His bark is worse than his bite!
Those of us who are used to dogs can find meeting a new one easy and we know how to make them feel comfortable and happy. Some people, who perhaps aren’t used to dogs or have negative experiences, may not find this as easy, something the dog will pick up on.
Introducing your dog to a new environment or new people can be stressful but it doesn’t need to be. If the situation is handled with patience, awareness and care, it can be an enjoyable experience without either party hiding or barking / shrieking.
Your dog deserves to have ample gratifying social interactions, so here are a few things you can do to increase its confidence. Just be sure to make it a steady process and introduce your dog in a comfortable and non-threatening way when visitors come knocking.
The Quiet Before the Storm
If a new person is visiting your home, you should keep your dog confined until everyone is settled in and sitting down. When you’re ready to let your dog out check that it is ok with your visitor first and make them aware of what to expect when your dog enters. When doing so it is perfectly normal for 5-15 mins of excitable barking, jumping and sniffing while your dog familiarises itself with everyone, but once they are done they will be ready for a nice calm petting session.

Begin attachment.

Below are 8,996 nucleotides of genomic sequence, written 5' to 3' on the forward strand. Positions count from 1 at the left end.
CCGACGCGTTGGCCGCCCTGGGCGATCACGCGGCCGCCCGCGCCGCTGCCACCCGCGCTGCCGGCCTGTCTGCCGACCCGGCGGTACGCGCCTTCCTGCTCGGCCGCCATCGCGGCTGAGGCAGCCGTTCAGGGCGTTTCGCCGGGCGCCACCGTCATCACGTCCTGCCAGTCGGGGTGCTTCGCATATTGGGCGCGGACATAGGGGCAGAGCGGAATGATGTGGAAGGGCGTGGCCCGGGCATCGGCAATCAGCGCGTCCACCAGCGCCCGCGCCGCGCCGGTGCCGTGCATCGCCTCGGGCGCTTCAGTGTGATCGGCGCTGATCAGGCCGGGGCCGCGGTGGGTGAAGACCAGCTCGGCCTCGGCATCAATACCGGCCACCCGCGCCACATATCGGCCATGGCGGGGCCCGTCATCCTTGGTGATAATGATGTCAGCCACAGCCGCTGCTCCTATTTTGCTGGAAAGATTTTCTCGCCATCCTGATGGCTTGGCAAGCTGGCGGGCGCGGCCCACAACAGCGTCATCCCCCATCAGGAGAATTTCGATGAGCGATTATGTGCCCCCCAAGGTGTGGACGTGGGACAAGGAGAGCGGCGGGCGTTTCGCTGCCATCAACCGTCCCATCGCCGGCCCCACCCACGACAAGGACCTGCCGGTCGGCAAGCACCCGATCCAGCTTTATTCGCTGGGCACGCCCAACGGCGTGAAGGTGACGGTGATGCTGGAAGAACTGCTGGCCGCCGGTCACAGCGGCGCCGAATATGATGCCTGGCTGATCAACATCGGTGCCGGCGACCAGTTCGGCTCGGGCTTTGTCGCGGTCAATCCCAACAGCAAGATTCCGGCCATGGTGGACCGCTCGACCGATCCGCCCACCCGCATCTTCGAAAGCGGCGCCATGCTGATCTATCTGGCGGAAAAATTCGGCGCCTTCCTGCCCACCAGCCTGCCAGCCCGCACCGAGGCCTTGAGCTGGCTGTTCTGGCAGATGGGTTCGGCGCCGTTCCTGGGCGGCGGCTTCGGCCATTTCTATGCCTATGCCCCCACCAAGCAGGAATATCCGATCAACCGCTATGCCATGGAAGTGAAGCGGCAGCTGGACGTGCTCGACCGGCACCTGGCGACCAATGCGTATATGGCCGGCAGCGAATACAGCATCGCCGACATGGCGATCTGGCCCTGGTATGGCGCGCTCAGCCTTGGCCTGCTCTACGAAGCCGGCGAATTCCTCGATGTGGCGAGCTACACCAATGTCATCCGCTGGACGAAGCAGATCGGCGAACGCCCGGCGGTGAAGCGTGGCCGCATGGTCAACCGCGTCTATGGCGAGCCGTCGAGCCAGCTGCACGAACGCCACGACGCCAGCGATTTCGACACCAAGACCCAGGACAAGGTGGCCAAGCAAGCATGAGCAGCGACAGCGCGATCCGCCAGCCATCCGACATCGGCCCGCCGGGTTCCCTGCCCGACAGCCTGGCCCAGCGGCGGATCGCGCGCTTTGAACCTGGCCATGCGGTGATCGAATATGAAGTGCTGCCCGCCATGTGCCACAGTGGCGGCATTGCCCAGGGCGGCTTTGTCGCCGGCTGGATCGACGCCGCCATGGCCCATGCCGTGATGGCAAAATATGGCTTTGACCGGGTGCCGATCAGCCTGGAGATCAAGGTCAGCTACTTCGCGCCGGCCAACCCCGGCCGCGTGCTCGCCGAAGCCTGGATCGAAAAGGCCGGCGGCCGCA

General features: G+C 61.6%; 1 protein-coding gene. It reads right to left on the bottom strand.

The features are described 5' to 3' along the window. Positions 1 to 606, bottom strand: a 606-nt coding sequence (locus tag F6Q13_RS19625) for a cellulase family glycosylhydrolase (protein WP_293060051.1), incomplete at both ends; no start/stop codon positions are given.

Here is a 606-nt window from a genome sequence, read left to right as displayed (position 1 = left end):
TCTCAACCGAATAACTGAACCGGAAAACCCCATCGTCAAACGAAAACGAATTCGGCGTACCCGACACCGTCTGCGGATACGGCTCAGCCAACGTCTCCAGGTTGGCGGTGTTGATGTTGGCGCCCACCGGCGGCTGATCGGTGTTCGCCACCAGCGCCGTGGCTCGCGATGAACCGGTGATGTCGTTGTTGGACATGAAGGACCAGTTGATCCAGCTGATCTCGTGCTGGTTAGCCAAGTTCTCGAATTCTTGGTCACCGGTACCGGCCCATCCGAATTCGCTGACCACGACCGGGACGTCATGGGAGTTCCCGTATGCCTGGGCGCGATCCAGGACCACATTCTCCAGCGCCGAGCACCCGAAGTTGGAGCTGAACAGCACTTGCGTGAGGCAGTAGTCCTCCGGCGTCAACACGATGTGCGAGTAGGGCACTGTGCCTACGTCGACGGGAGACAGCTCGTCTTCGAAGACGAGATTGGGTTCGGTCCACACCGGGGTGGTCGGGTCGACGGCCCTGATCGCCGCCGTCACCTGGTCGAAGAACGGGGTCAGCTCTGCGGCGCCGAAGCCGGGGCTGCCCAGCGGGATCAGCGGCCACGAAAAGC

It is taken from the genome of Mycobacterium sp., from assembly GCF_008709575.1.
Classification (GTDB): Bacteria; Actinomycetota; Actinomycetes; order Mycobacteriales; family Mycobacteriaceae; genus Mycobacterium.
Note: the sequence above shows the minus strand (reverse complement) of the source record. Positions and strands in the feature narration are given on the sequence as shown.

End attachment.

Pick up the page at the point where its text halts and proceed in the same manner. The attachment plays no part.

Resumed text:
Making the First Move
Don’t! When it comes to other people’s dogs, your mother did know best; never approach or pet a stranger’s dog without first checking with the owner that it is ok. The same rule applies to this situation. If the dog is friendly and wants to interact with visitors they certainly won’t be shy. If they are unsociable or have been glaring at you from across the room since you arrived, best to just let them be. Who knows, they may feel more comfortable with you next time.
Every Canine Likes a Treat
Without making eye contact with your dog, get your visitor to hold out your dog’s favourite treat or scatter a few on the floor nearby. This way, your dog can familiarise themselves with the new smells, which will make them much more comfortable with the person.
Only The Good Shall Be Rewarded
It is important to maintain a clear relationship with your dog and that good behaviour equals a well-earned treat. If you reward your dog for shyness you will hinder their progress and they will probably remain this way towards visitors their entire life, something that may cause your dog a lot of stress in the future.
If your dog finds the offered treats desirable, he or she will eventually feel confident enough to approach the new person all by itself, but how much time this takes will depend upon your dog’s personality. This is not a process to rush because that may only make your dog's feelings of fear or shyness worse.
By following these few simple tips and best practices, you can help your dog to overcome its fear and shyness and enjoy being fussed when they meet someone new.
Have you experienced something similar? We’d love to hear your tips on Twitter at @hilifedog or Facebook.